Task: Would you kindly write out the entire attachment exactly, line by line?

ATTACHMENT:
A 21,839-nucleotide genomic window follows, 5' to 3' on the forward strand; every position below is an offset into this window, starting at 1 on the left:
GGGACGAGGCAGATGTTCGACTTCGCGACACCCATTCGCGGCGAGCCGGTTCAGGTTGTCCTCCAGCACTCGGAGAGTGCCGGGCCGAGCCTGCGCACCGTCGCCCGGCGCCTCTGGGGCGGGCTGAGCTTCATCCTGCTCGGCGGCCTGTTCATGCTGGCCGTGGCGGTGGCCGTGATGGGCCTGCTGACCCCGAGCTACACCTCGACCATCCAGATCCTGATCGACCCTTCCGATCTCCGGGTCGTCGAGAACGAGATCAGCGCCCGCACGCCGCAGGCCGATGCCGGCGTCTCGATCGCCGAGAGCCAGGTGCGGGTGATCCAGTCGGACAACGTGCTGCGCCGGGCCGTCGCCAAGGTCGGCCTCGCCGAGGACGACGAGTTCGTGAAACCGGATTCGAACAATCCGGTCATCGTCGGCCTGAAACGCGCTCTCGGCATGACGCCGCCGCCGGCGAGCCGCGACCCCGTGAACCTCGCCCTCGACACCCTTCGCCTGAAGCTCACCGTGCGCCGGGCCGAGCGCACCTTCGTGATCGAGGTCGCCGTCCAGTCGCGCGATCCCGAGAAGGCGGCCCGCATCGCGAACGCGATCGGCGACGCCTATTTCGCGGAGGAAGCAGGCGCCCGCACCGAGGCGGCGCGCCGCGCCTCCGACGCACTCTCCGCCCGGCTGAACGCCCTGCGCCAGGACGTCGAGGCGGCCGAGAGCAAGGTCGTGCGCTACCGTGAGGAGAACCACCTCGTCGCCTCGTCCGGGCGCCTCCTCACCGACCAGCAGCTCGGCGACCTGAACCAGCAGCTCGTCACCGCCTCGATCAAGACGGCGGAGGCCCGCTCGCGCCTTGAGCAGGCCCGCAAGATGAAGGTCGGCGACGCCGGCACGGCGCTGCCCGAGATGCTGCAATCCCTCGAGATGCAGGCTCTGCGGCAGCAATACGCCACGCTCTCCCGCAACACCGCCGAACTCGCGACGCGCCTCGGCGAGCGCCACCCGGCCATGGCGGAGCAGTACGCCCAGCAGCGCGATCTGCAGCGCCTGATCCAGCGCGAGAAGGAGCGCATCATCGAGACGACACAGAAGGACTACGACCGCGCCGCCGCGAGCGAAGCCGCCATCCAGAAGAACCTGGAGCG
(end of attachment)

A 21,839-nucleotide genomic window follows, 5' to 3' on the forward strand; every position below is an offset into this window, starting at 1 on the left:
GGGACGAGGCAGATGTTCGACTTCGCGACACCCATTCGCGGCGAGCCGGTTCAGGTTGTCCTCCAGCACTCGGAGAGTGCCGGGCCGAGCCTGCGCACCGTCGCCCGGCGCCTCTGGGGCGGGCTGAGCTTCATCCTGCTCGGCGGCCTGTTCATGCTGGCCGTGGCGGTGGCCGTGATGGGCCTGCTGACCCCGAGCTACACCTCGACCATCCAGATCCTGATCGACCCTTCCGATCTCCGGGTCGTCGAGAACGAGATCAGCGCCCGCACGCCGCAGGCCGATGCCGGCGTCTCGATCGCCGAGAGCCAGGTGCGGGTGATCCAGTCGGACAACGTGCTGCGCCGGGCCGTCGCCAAGGTCGGCCTCGCCGAGGACGACGAGTTCGTGAAACCGGATTCGAACAATCCGGTCATCGTCGGCCTGAAACGCGCTCTCGGCATGACGCCGCCGCCGGCGAGCCGCGACCCCGTGAACCTCGCCCTCGACACCCTTCGCCTGAAGCTCACCGTGCGCCGGGCCGAGCGCACCTTCGTGATCGAGGTCGCCGTCCAGTCGCGCGATCCCGAGAAGGCGGCCCGCATCGCGAACGCGATCGGCGACGCCTATTTCGCGGAGGAAGCAGGCGCCCGCACCGAGGCGGCGCGCCGCGCCTCCGACGCACTCTCCGCCCGGCTGAACGCCCTGCGCCAGGACGTCGAGGCGGCCGAGAGCAAGGTCGTGCGCTACCGTGAGGAGAACCACCTCGTCGCCTCGTCCGGGCGCCTCCTCACCGACCAGCAGCTCGGCGACCTGAACCAGCAGCTCGTCACCGCCTCGATCAAGACGGCGGAGGCCCGCTCGCGCCTTGAGCAGGCCCGCAAGATGAAGGTCGGCGACGCCGGCACGGCGCTGCCCGAGATGCTGCAATCCCTCGAGATGCAGGCTCTGCGGCAGCAATACGCCACGCTCTCCCGCAACACCGCCGAACTCGCGACGCGCCTCGGCGAGCGCCACCCGGCCATGGCGGAGCAGTACGCCCAGCAGCGCGATCTGCAGCGCCTGATCCAGCGCGAGAAGGAGCGCATCATCGAGACGACACAGAAGGACTACGACCGCGCCGCCGCGAGCGAAGCCGCCATCCAGAAGAACCTGGAGCG